Medical Marijuana Bill Awaits Governor's Approval

April 5, 2013

1380109_the_maryland_state_house.jpgThe Blog has chronicled the progress of multiple proposed marijuana laws in the 2013 Maryland legislative session. With less than a week left for lawmakers to debate and ultimately cast their votes, the status of all but one of these proposed laws is up in the air. The bill establishing a state run medical marijuana program implemented with the cooperation of academic hospitals has passed in the House, but not in the Senate. This bill has already garnered support from Governor O'Malley. The State Senate has passed a different bill, which would decriminalize possession of less than 10 grams of marijuana, but the House has not approved this bill. Finally, neither the House nor Senate has approved another bill that would decriminalize, tax, and regulate all reasonable quantities of the drug. This bill received a hearing in the House but has not yet been put to a vote.

The one proposed law that has passed both the House and the Senate is a medical marijuana bill that has been long overdue. In 2011 Maryland passed a law that allows patients to use marijuana and avoid criminal prosecution, provided these patients prove a legitimate medical necessity to a Judge. The shortcomings of this law have been well documented on the Blog. A patient can only use the affirmative defense after the case has been brought to court, meaning the legitimate medical use of marijuana can still get you arrested. Another major shortcoming is that there is no protection provided to caregivers, such as parents or other family members of children that use medical marijuana. This is one step away from changing, as the General Assembly has passed a bill that would provide the same legal protection to caregivers as it provides to patients themselves. Caregivers would now be able to use the affirmative defense to avoid criminal prosecution for possession of up to one ounce of marijuana. The caregivers must be Maryland residents who are over the age of 21 and must be an immediate family member of the patient. It is also a requirement that the caregiver be designated as such in writing before the time that he or she is arrested. It is not yet clear how this writing would officially be recorded. The caregiver must have no criminal convictions, and can only be a designated caregiver for one patient.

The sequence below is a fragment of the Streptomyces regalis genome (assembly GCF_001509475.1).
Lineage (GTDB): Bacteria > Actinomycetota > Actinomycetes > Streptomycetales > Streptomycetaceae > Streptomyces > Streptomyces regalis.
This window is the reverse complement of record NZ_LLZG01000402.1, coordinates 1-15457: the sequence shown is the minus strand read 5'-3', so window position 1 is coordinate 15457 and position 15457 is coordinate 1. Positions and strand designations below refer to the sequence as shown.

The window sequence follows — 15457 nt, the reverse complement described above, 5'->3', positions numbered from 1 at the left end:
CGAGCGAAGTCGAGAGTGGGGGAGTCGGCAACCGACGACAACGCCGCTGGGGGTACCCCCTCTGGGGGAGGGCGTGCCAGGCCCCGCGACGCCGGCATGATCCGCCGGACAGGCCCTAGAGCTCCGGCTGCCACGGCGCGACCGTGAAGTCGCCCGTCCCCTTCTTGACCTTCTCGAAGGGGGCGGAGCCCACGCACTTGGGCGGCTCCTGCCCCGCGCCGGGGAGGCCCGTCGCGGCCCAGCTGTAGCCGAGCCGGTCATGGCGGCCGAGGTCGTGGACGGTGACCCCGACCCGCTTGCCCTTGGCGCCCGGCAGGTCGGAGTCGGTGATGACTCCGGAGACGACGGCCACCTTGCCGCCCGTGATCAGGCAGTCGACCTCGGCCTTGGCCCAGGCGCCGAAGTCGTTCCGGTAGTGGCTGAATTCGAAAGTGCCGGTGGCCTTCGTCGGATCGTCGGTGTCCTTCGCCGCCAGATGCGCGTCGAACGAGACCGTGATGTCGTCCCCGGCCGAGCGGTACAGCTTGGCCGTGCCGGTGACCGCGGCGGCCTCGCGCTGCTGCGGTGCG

This caregiver protection bill is one step away from being placed into law. All that is missing is a signature from the Governor, who has yet to publically announce his opinion about the proposed law. It is reasonable to assume that O'Malley will sign on the dotted line, especially after he has come out in public support of a state run medical marijuana program. On the other hand, the Governor may be waiting to sign a more comprehensive medical use bill into law, and this caregiver bill could hardly be considered comprehensive. All this bill really does is move our state one baby step closer to completely legalized medical marijuana, which though inevitable, still looks like is a few years away. There is still a chance for some fireworks in the last few days of the legislative session, and the Blog will be there to comment as the news comes down from Annapolis.

Benjamin Herbst is a marijuana and drug possession lawyer who handles cases throughout the state. Contact Benjamin at The Herbst Firm for a free consultation.

Resources

Maryland Medical Marijuana Bill Passes General Assembly, www.huffingtonpost.com